No matter how you choose to extend your greetings to others this season, allow them to come from your heart. To all families – including our soldiers’ – who are away from their loved ones this season, I wish you a Merry Christmas, Happy Chanukkah and Joyous Kwanzaa from my home to yours.

A Holiday Guide for Introverts and Extraverts

During the holiday season, you are busy, busy, busy…attending or hosting holiday parties, meeting year-end quotas, buying gifts, volunteering, baking, cooking, and running lots of errands. Depending on your personal style, you are either energized or drained by all of the activity. Here is a simple guide to the holidays for introverts and extraverts.

Extraverts love being with people because they get their energy from others. For extraverts, the more people they meet or visit with, the happier they are. If they go too long without human contact, they feel like they are missing something. During the holidays, extraverts are in their glory, however, they have to be careful not to run out of steam.

Tips for Extraverts:

Get plenty of quality sleep between parties and get-togethers because you can get rundown.

Remember to chew your food and swallow it. You are so energized by others, you may try to talk and eat at the same time. Result: Indigestion. Don’t gulp. Sip. Don’t inhale food. Chew.

Come up for air. Your body needs oxygen to replenish and refresh. Take a moment to simply take a few deep breaths between mixing and mingling.

Introverts, on the other hand, can easily get “peopled out” this time of year. Introverts recharge by finding quality alone time. They would rather sit quietly at home sipping a glass of wine in private than being bombarded by too many outgoing people at parties and events. It requires a lot of energy and mental preparation for introverts to attend party after party.

Tips for Introverts:

Set a time limit. It may be easier for you to attend multiple parties and events if you give yourself a set time. Know how much you can take. Decide to stay for one hour or two. When you’re ready, leave.

Try a new zone. Every event has four distinct meeting zones: Receiving/reception zone, food zone, bar zone and sitting/standing zone. For in-home parties, there’s a fifth zone, and that’s the kitchen (food preparation zone). Instead of heading for that chair, try spending a little time in a different zone. See how it feels. Then try another zone. Movement gives you more freedom and control.

Scan the crowd for other introverts. If being with too many extraverts at the same time overwhelms you, find your tribe by looking for other introverts. They’re easy to spot. They are usually sitting by themselves or are doing less of the talking (because they can’t get in a word with extraverts).

How to handle the “Clash of the Titans.” When introverts and extraverts live together and go to parties and events together, they may experience a battle of the wills. The extravert wants to attend every party and stay all night, and the introvert doesn’t. Find a happy compromise by setting some ground rules before you leave for the event.

How many parties will you attend? (All, some, a few?)

How long will you stay? (A half hour? Hour? The entire evening?)

Will you stay together or separate at the event?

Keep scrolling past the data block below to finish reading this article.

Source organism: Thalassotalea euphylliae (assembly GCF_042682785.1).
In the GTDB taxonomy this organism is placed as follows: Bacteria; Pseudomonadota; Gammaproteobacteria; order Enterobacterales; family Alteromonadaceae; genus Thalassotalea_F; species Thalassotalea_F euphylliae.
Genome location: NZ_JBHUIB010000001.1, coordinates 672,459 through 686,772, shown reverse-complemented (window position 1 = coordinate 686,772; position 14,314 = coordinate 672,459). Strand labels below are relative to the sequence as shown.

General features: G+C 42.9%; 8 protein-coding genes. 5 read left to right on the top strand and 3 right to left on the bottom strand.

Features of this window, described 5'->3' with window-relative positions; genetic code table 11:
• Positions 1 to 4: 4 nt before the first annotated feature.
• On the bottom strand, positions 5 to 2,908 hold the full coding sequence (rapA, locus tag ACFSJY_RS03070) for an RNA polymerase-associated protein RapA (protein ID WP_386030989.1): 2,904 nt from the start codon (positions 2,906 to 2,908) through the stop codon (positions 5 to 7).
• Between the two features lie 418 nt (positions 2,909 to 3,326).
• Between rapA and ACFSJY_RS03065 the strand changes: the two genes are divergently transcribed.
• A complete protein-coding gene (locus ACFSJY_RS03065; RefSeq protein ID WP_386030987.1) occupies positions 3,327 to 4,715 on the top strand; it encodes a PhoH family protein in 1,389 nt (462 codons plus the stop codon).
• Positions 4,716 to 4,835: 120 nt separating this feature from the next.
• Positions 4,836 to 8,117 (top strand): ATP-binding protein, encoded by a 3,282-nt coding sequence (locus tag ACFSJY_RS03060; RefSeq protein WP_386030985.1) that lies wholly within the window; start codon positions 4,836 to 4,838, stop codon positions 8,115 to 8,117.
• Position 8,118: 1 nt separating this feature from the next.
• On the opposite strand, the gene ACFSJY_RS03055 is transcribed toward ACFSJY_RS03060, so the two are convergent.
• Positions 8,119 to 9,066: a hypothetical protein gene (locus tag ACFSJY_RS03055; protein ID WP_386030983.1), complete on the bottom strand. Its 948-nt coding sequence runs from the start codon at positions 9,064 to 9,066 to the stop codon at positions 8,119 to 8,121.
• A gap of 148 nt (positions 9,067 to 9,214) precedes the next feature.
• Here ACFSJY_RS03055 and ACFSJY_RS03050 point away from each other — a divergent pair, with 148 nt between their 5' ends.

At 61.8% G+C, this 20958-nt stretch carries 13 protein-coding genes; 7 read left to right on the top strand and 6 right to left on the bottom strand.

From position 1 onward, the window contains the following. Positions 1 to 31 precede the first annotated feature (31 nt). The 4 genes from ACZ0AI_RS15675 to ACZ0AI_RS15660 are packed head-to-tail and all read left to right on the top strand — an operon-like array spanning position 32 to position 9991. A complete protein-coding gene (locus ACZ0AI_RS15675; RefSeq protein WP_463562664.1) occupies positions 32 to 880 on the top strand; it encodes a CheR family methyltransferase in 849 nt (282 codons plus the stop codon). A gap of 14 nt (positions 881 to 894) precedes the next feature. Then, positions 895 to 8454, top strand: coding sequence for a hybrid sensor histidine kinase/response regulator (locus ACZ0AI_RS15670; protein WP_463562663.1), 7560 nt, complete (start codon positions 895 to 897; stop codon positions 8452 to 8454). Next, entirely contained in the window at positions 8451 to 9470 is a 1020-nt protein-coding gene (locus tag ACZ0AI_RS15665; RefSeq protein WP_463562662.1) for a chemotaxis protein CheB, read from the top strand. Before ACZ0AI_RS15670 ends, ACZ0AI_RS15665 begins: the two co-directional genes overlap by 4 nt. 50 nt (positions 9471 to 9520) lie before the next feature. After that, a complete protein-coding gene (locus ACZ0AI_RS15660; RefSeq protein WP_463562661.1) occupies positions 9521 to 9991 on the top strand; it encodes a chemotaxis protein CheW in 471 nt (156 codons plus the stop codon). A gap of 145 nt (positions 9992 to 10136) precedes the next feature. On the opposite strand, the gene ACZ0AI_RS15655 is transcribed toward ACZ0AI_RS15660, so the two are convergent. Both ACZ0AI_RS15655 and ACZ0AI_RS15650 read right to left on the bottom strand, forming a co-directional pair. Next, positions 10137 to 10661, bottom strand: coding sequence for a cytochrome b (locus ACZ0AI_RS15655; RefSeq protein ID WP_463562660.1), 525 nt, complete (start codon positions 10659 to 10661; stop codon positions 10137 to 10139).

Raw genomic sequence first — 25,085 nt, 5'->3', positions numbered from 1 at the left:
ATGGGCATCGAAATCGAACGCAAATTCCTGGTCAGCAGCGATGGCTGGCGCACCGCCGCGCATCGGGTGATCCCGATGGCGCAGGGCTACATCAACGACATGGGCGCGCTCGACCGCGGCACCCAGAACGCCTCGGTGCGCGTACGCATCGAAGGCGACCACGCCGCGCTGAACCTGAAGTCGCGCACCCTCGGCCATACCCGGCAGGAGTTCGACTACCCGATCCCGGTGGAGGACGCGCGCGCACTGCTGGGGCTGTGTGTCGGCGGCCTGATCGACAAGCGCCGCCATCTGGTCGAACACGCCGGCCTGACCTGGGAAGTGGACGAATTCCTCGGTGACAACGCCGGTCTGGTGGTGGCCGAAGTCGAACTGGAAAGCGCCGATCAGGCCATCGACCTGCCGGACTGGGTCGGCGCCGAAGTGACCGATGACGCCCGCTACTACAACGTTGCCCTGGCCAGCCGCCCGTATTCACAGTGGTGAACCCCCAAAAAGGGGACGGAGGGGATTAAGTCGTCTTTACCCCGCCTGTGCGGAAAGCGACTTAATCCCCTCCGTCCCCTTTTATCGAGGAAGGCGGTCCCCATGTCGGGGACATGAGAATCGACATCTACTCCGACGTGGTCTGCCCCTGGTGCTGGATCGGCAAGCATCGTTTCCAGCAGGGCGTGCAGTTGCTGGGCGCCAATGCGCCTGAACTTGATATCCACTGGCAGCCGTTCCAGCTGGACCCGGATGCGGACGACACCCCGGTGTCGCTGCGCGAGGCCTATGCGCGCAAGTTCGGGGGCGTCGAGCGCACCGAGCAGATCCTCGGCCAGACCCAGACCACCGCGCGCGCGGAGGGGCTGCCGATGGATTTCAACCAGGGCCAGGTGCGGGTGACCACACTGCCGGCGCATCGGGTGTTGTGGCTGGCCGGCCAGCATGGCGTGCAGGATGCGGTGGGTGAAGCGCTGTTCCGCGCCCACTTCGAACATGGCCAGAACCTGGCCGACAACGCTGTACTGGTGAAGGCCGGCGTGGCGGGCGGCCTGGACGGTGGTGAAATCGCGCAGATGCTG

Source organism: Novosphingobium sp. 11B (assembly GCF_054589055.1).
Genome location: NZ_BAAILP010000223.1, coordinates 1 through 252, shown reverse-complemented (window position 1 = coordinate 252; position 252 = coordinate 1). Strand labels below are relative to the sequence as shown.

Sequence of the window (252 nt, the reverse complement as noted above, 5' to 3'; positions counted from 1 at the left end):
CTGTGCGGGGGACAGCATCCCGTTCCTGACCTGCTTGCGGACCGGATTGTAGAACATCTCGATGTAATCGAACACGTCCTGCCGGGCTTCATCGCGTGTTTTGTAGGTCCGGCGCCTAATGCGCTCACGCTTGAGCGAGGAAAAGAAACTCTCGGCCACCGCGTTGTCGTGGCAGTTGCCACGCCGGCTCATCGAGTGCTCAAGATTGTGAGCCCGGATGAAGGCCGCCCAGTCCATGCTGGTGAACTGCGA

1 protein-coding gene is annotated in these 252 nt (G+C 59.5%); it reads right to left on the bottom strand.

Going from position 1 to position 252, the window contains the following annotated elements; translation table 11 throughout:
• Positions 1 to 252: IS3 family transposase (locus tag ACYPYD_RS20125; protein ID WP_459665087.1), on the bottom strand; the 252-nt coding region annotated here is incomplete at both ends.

Should you drive to the event together or separately?

When you have a clearer understanding of what your personal style is – extravert or introvert – and respect and honor the person whose style is different from yours, you will get much more out of the holidays. You will have a great time because you are  prepared!


The Age of the Sage

1MomSmallThis week, my Mom turned 94. You heard me right…94! So far, she has outlived her husband by six years. She has outlived her mother by nine years. She has outlived every friend that she had from her younger days. And yet, she is as young at heart, interested and curious about the world as people half her age.

During the holidays at this time of year, people often ask “What are you thankful for?” For me, I am thankful for fully enjoying my mother in her twilight years. When I was younger, I didn’t give age much thought. My parents were simply my parents, always there for me, helping me when I needed help and supporting whatever I wanted to do with my life.Now, it’s time for me to be there for my Mom, to help and support her in the many things that she still wants to do at her age.

As an artist, my Mom is still painting and entering her paintings in local art exhibitions. As a cook and baker, she is still cooking and baking for herself and (thank goodness) for others who marvel at the fact that her culinary skills are in tact. As an avid reader, she reads every day – library books, magazines and of course her daily mail. As a faithful person, she says her prayers and rosary each morning, attends church every week and supports every special fund there is. As a natural caregiver, she thoughtfully provides and delivers meals to friends and family who are  recovering from surgery or experiencing the loss of a loved one. As the family matriarch, she knows everyone’s birthday or anniversary, and has a card ready to go in the mail when those important days come. When she hears of the upcoming arrival of a baby, she immediately gets busy knitting or crocheting a baby blanket.

My Mom is part of the “greatest” generation who grew up with traditional values of family, faith, honesty, loyalty and hard work. Each day, we lose thousands of this generation, and with them we lose their stories, their traditions and their caring nature. That’s why I am enjoying every minute with my Mom.

What sages are in your life that you can take the time to get to know better, to serve, or help? A parent? A grandparent? An aunt or uncle? A neighbor? A former teacher? Their history and experiences could enrich your life. Start the conversation today.